By Rep. Jim Harrison
While the first week of the return of the Legislature may have seemed quiet, at least in terms of bills approved by the full Senate or House, virtually all committees were meeting on everything from budget details and Covid-related stimulus funds to legislation left unfinished in June.
In the House, two bills were advanced on Friday, Aug. 28. One made a change in statute to allow the expansion of child care centers as proposed by the administration to help provide additional capacity when school begins. The other makes it easier to transfer your professional license to Vermont from another jurisdiction.
With the latter bill, S.233, I had the honor to represent our committee and explain the initiative on the House floor. Essentially, the legislation applies a standard of three years of licensed experience in another state as qualifying for that same Vermont license if you move here (some exceptions are possible). Overall the bill is expected to make Vermont more attractive to licensed individuals, from plumbers and educators to medical personnel.
A review of committee schedules gives some insight as to what are the priority bills with just a few weeks of session time. Senate Natural Resources Committee, for example, spent the entire week taking testimony on various parts on the House passed Act 250 reform bill, H.926.
The House General and Housing Committee has begun taking up S.237, which is intended to promote affordable housing. It includes some elements of statewide zoning, which may cause some concerns with the legislation.
House Government Operations is going through S.220, the annual legislation updating some of the provisions governing the office of professional regulation and various licenses it administers. The legislation includes a provision to require registration of massage therapists, although some in the profession prefer full licensure requirements, as opposed to just a registry.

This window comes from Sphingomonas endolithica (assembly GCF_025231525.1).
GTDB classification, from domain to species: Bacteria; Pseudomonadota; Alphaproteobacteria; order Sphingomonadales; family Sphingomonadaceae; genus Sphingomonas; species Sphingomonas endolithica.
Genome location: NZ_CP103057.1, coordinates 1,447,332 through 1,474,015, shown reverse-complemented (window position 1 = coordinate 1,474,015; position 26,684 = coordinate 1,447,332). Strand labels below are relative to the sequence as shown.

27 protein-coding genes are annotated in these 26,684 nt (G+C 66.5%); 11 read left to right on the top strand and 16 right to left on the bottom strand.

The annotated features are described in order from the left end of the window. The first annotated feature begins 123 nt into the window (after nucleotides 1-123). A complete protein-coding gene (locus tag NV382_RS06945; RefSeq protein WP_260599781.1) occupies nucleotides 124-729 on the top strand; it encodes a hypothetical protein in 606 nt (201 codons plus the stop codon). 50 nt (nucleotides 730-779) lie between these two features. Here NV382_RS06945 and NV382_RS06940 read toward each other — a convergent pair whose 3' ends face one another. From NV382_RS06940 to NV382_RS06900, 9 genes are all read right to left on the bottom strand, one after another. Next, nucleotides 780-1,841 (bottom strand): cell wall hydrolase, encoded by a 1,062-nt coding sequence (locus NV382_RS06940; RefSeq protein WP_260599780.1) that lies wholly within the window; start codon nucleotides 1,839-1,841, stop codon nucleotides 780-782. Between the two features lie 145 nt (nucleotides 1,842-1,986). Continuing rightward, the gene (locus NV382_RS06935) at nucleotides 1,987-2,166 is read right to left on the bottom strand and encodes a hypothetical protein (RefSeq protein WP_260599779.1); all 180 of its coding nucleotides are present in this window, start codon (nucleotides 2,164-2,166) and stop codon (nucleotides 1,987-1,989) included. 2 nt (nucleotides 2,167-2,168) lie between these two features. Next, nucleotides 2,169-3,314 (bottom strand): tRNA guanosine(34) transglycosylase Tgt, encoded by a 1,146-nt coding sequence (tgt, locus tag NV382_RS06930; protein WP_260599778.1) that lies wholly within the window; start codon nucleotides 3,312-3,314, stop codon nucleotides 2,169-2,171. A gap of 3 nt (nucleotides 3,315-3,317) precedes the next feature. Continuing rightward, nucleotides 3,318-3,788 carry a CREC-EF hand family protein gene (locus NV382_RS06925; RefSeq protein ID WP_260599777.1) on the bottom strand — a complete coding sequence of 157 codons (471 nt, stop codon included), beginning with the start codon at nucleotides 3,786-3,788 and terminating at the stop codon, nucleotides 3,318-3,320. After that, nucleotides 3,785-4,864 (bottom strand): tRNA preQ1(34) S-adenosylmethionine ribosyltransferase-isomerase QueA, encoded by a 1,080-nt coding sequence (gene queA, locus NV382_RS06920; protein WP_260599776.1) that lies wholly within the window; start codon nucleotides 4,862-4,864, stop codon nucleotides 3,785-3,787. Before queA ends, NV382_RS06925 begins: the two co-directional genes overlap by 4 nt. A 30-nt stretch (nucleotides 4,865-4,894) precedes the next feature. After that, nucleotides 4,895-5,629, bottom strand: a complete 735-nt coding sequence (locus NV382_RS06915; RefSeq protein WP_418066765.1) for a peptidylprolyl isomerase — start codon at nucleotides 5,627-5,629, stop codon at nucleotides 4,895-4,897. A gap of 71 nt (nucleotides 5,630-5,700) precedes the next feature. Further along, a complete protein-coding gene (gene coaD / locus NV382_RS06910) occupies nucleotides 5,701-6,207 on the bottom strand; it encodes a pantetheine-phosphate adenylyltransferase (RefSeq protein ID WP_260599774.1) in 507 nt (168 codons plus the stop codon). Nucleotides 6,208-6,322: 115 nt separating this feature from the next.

With the increase of homeschoolers expected this fall due to Covid concerns, the House Education and Ways & Means committees are looking at the potential impacts on the school funding formula on various districts.
Other bills, that have not already passed either the House or Senate, may run out of time, unless they are Covid- or budget-related measures. One apparent exception to that may be a Senate bill, S.254, governing union representation for education and government employees that was taken up again by a Senate Committee on Friday.
A few potential areas of conflict are beginning to emerge in the budget deliberations. The largest may be the estimated $26 million of state college system bridge funding to get through this school year. The governor included funding; however, he relied on federal Covid money, which may be restricted. Legislative leaders want regular budget dollars for VSC, but that begs the question as to what gets cut in the rest of the budget — or do some taxes get raised? Another difference is assistance to those in Vermont without social security numbers. The governor proposed $2 million to those that didn’t qualify for federal stimulus checks due to their lack of a SSN. The Migrant Justice group and many lawmakers are advocating for $5 million.
While it may not play out in the current budget negotiations, the Scott administration has asked the state employees’ union to re-open contract negotiations as the Legislature only funded the first year of the two-year contract that was negotiated last winter, pre-Covid. The union, thus far, has rejected any calls for a second look at the contract and indicated “a deal is a deal.” With lower revenues projected for the next two years, the administration could resort to furloughs if necessary savings are not found.
Covid levels remain low
Meanwhile, Vermont continues to do well overall with the incidence of Covid, with consistent low positive test results (if not the lowest) compared to other states. Governor Scott and Health Commissioner Levine remain vigilant against opening everything up too soon. In a related concern, Dr. Levine is considering whether flu vaccines should be mandatory this fall, similar to action taken recently in Massachusetts. Last year, only 43% of children ages 5 to 12 and 35% of our 13-to-17-year-olds received the vaccine.
In other news, the governor announced that the state has applied for, and received, an initial grant award of $35.8 million from FEMA for the Lost Wage Assistance (LWA), program. The LWA program provides an additional $300 per week to eligible individuals filing for unemployment insurance. The first round of funding from FEMA covers the initial three weeks of the program beginning with the week ending Aug. 1. The additional assistance was offered through the president’s executive order following Congress’s failure to reach agreement on a new stimulus package
The Legislature hopes to wrap up its work by Sept. 25, and possibly sooner if a necessary budget package is agreed upon prior to then.
Jim Harrison is the state representative for Bridgewater, Chittenden, Killington and Mendon. He can be reached at [email protected]